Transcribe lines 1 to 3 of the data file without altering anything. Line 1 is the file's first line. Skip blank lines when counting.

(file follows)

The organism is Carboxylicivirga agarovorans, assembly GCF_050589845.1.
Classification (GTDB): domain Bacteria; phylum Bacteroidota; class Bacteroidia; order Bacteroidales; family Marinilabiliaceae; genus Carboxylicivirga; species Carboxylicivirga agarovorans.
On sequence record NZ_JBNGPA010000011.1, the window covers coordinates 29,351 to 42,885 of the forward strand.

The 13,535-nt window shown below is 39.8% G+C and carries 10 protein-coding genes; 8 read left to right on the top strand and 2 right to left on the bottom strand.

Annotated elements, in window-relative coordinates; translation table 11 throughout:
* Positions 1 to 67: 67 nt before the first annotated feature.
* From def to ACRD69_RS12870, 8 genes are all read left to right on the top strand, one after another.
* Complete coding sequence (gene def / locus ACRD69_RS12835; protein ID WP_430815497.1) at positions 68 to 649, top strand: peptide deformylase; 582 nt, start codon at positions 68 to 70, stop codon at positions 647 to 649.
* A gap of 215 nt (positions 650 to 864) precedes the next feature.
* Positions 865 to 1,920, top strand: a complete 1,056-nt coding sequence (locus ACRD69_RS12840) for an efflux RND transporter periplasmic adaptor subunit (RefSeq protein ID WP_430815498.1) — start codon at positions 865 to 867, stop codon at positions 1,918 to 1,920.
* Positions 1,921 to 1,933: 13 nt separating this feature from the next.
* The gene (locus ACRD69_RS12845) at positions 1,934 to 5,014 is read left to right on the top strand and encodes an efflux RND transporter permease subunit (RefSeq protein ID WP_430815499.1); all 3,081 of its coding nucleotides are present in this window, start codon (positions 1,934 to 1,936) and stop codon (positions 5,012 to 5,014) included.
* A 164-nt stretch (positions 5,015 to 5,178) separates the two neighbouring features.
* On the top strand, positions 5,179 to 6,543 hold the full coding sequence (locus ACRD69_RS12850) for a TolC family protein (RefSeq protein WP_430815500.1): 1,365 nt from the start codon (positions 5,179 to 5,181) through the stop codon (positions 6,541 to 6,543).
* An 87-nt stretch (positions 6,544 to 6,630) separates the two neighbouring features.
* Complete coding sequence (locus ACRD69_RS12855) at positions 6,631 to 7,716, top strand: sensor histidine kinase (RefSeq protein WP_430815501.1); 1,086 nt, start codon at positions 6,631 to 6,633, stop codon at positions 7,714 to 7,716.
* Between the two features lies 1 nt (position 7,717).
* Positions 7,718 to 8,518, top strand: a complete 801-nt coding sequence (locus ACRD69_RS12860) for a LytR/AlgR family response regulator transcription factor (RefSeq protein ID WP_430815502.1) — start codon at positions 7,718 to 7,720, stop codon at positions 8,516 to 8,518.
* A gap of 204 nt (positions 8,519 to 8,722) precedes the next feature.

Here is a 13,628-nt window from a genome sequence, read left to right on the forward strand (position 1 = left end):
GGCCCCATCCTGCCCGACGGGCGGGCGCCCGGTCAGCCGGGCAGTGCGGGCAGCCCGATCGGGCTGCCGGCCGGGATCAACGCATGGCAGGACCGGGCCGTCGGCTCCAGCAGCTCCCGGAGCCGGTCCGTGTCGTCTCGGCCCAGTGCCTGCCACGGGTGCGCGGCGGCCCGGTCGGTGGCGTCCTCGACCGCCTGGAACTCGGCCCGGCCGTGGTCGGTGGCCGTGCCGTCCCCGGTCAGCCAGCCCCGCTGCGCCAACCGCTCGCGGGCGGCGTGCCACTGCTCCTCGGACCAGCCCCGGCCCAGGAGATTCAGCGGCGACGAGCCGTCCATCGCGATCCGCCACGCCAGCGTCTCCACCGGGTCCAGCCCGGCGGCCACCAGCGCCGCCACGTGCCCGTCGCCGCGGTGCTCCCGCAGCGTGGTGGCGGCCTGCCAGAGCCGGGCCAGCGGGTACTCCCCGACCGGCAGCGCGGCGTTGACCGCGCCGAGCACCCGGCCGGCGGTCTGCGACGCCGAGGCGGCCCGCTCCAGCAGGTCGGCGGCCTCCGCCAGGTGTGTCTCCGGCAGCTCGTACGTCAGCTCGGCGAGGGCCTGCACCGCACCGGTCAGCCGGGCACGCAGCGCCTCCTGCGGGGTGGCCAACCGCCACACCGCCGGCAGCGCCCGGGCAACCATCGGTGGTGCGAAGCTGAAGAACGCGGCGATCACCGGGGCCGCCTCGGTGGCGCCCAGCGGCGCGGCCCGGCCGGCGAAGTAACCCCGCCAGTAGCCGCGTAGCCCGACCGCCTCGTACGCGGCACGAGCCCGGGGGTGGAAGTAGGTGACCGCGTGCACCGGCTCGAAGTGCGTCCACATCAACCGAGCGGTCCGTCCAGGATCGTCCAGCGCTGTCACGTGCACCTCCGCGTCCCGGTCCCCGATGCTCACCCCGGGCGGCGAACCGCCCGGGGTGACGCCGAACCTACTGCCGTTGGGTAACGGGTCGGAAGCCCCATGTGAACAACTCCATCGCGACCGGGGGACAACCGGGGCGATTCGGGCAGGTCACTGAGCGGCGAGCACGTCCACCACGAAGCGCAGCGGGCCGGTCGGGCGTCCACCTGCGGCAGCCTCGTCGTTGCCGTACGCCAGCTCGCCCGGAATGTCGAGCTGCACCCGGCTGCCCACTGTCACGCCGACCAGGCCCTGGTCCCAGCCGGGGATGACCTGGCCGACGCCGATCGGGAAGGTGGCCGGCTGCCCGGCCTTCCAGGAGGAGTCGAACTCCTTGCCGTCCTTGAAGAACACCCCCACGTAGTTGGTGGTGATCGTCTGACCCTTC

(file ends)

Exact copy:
The organism is Carboxylicivirga agarovorans, assembly GCF_050589845.1.
Classification (GTDB): domain Bacteria; phylum Bacteroidota; class Bacteroidia; order Bacteroidales; family Marinilabiliaceae; genus Carboxylicivirga; species Carboxylicivirga agarovorans.
On sequence record NZ_JBNGPA010000011.1, the window covers coordinates 29,351 to 42,885 of the forward strand.